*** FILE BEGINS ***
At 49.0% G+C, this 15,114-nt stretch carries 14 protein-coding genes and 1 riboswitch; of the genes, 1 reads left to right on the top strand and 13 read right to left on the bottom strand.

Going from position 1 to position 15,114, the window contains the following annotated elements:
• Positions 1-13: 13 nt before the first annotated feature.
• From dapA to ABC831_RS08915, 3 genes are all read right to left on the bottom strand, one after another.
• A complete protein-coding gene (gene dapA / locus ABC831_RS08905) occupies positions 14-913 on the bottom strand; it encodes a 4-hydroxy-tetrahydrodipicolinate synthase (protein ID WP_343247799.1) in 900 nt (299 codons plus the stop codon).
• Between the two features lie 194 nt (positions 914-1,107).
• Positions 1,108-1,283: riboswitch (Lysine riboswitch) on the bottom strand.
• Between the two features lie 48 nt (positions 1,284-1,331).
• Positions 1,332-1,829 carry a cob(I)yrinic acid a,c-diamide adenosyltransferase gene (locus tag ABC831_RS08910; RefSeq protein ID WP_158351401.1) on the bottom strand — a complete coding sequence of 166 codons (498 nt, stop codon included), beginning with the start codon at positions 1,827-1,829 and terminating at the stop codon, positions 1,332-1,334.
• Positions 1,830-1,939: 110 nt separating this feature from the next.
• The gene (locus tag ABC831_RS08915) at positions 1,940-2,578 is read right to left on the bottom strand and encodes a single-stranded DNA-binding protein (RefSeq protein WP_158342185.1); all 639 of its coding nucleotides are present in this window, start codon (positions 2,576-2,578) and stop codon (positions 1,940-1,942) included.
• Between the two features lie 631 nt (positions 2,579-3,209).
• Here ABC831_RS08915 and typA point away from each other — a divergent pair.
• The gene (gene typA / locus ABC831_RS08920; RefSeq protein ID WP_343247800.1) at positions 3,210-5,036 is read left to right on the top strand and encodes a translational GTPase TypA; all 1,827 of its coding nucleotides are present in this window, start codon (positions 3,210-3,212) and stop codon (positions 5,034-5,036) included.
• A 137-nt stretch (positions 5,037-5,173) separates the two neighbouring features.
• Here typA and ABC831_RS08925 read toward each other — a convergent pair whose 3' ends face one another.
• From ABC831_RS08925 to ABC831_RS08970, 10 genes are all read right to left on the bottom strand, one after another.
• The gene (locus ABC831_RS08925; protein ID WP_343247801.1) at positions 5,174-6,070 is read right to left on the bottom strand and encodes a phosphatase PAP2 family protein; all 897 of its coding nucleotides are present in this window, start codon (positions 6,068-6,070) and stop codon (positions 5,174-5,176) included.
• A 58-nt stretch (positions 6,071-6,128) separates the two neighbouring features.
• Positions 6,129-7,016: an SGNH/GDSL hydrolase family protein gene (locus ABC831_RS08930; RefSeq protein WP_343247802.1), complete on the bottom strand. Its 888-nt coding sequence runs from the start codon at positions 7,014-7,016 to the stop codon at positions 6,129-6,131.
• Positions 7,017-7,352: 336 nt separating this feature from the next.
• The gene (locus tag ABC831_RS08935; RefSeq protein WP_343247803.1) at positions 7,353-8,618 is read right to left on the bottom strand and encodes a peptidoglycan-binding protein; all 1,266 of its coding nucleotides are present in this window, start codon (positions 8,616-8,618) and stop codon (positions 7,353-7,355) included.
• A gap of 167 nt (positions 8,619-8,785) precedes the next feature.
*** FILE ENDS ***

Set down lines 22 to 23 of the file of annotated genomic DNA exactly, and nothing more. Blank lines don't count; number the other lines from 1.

• The gene (locus tag ABC831_RS08935; RefSeq protein WP_343247803.1) at positions 7,353-8,618 is read right to left on the bottom strand and encodes a peptidoglycan-binding protein; all 1,266 of its coding nucleotides are present in this window, start codon (positions 8,616-8,618) and stop codon (positions 7,353-7,355) included.
• A gap of 167 nt (positions 8,619-8,785) precedes the next feature.